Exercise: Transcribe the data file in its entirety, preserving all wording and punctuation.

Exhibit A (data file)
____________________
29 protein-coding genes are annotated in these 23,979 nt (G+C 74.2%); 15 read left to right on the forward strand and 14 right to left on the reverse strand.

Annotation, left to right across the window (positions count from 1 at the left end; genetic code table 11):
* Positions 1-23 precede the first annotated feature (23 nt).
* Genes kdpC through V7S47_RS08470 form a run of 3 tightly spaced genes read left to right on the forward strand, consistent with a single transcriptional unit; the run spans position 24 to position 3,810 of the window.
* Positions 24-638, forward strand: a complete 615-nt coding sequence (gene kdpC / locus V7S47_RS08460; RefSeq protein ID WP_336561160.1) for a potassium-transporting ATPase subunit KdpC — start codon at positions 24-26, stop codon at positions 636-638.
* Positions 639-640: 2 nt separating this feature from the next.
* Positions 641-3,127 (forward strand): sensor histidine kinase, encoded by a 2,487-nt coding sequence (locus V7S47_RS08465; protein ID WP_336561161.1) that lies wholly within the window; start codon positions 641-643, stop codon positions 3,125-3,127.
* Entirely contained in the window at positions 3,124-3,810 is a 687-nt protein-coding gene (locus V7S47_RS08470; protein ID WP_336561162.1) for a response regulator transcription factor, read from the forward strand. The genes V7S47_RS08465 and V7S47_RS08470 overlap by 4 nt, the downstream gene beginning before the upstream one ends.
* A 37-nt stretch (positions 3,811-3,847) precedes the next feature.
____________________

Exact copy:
29 protein-coding genes are annotated in these 23,979 nt (G+C 74.2%); 15 read left to right on the forward strand and 14 right to left on the reverse strand.

Annotation, left to right across the window (positions count from 1 at the left end; genetic code table 11):
* Positions 1-23 precede the first annotated feature (23 nt).
* Genes kdpC through V7S47_RS08470 form a run of 3 tightly spaced genes read left to right on the forward strand, consistent with a single transcriptional unit; the run spans position 24 to position 3,810 of the window.
* Positions 24-638, forward strand: a complete 615-nt coding sequence (gene kdpC / locus V7S47_RS08460; RefSeq protein ID WP_336561160.1) for a potassium-transporting ATPase subunit KdpC — start codon at positions 24-26, stop codon at positions 636-638.
* Positions 639-640: 2 nt separating this feature from the next.
* Positions 641-3,127 (forward strand): sensor histidine kinase, encoded by a 2,487-nt coding sequence (locus V7S47_RS08465; protein ID WP_336561161.1) that lies wholly within the window; start codon positions 641-643, stop codon positions 3,125-3,127.
* Entirely contained in the window at positions 3,124-3,810 is a 687-nt protein-coding gene (locus V7S47_RS08470; protein ID WP_336561162.1) for a response regulator transcription factor, read from the forward strand. The genes V7S47_RS08465 and V7S47_RS08470 overlap by 4 nt, the downstream gene beginning before the upstream one ends.
* A 37-nt stretch (positions 3,811-3,847) precedes the next feature.